Letter from the Editor: The Campaign Button

Clinical Advances in Hematology & Oncology
Volume 14, Issue 8, August 2016


In early June, after the US presidential contest had essentially been narrowed down to just 2 candidates, my wife presented me with a bunch of identical (anti-)campaign buttons. Each button was adorned with the name of a presidential candidate and a red slash through it. The next day, I brought one of the buttons to work, affixed it to my lab coat, and headed off to clinic.

My first patient of the day, a delightful old farmer, took one look at my coat and exclaimed to his wife, “Can you believe who he’s voting for?” His wife responded, “Walter, get your glasses . . . there’s a line through it!” A broad grin appeared on my patient’s face, and he congratulated me on my good taste.

I have continued to wear the button ever since, and nearly every patient has made some comment about it. The button has stimulated conversations between even my most reticent patients and me. My clinic visits have been running a bit longer, but the provocative discussions have been worth it. Patients have been able to vent their concerns about our election process and the choices before us. Not a single patient has appeared to be offended; all—well, almost all—have smiled about it. Indeed, many have asked where they can get the same button (my answer is Etsy.com).

One distinguished elderly gentleman, who is also a prominent author, noted that he had a collection of campaign buttons dating back to Roosevelt (that’s Franklin D., not Teddy) and said that mine would make a great addition. So I removed my button and presented it to him, which I was happy to do in light of the fact that he had given me an autographed copy of one of his books. I felt sort of naked to be without it the rest of the afternoon, but the next day I came in with a replacement (always prepared!).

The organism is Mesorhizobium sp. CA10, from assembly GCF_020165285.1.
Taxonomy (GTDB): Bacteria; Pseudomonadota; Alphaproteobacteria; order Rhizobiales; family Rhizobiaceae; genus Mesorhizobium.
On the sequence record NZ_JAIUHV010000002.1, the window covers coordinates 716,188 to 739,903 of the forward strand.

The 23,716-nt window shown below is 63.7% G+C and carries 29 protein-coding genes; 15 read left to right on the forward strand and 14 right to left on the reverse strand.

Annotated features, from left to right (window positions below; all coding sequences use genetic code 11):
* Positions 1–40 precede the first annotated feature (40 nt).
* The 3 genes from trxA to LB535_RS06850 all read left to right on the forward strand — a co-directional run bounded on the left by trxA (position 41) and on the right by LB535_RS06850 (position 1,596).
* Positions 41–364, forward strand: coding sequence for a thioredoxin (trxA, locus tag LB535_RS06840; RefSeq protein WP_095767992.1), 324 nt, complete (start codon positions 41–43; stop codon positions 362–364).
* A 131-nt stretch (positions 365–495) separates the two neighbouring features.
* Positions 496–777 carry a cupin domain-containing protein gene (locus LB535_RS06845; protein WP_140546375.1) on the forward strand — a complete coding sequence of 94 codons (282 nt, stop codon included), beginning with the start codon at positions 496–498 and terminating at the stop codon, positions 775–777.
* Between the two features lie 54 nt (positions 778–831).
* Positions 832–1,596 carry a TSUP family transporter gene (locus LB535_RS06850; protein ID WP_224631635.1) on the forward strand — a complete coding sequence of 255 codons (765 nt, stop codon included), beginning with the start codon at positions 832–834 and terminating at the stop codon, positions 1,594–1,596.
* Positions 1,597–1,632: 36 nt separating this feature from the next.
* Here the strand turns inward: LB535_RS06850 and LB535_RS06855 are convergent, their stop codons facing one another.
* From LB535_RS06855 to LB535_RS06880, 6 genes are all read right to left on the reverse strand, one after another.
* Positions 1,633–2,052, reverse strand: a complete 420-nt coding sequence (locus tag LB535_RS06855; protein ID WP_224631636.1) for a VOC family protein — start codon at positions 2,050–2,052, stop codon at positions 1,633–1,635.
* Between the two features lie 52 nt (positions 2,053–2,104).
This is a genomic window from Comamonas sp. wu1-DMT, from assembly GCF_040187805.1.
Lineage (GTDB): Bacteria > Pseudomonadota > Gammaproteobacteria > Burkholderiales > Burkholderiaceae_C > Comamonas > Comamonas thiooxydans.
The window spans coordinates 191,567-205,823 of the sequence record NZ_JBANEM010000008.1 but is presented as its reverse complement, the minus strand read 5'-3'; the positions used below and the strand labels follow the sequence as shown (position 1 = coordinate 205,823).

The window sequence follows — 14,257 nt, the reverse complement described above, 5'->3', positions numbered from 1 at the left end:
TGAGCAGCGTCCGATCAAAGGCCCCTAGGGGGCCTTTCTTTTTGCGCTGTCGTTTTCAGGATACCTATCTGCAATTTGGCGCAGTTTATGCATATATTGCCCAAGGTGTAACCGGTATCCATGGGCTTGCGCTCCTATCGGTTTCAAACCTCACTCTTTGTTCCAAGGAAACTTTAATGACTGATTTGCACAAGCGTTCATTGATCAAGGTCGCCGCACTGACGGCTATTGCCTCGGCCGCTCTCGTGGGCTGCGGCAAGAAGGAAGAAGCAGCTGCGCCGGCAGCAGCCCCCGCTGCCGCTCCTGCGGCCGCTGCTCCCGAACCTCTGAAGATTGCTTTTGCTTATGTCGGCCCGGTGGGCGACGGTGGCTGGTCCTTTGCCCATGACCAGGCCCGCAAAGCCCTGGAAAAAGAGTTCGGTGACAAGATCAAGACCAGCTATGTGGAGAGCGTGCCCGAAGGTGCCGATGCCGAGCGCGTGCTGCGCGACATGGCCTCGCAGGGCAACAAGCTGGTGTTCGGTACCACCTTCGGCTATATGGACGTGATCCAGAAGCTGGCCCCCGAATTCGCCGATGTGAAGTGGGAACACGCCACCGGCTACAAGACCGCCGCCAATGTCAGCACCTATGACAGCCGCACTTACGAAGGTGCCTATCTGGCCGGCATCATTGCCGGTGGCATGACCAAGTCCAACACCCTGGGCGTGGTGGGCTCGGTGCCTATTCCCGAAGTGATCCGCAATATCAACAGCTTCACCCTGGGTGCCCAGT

A very nice young woman came in with her husband for a consult regarding her Hodgkin lymphoma. I noticed her glancing at my button several times out of the corner of her eye. Finally she admitted that although both she and her husband were lobbyists with deep ties to the political party of the candidate I was protesting, they actually agreed with me!

At one point, our junior div­ision administrator hesitatingly approached me in clinic to inform me that we were not allowed to wear anything in our hospital in support of a political can­didate. My response was that I was not showing support for a candidate. When the administrator’s boss later told me the same thing, I merely smiled and nodded.

I feel that wearing the button has strengthened my relationship with my patients. Not only does it confirm my sense of humor and bring to light shared political views, it allows my patients and me to have a nonmedical conversation about a subject of great concern to us all.


Another topic that I often discuss with patients in clinic is the latest book I am reading with my book club. Recently, I have started recommending The Plot Against America by Philip Roth. This 2004 novel recounts an alternate story of the election of 1940, in which the charismatic, larger-than-life aviator Charles A. Lindbergh of the America First party becomes the Republican nominee and beats out Franklin D. Roosevelt to become president of the United States. (In real life, Lindbergh was a well-known anti-Semite and Nazi sym­pathizer.)

One of the first acts of Lindbergh’s fictional pres­idency is to sign an agreement with Hitler declaring that the United States will stay out of the war. He then sets out to break up Jewish families by relocating children to the Midwest. He is criticized by luminaries such as Fiorello La Guardia, the mayor of New York City, for being a fascist and for his penchant for inciting riots.

I won’t spoil the ending, such as the part about the search for the emergency replacement president, but the story has an eerie ring of truth to it.

Until next month . . .

Bruce D. Cheson, MD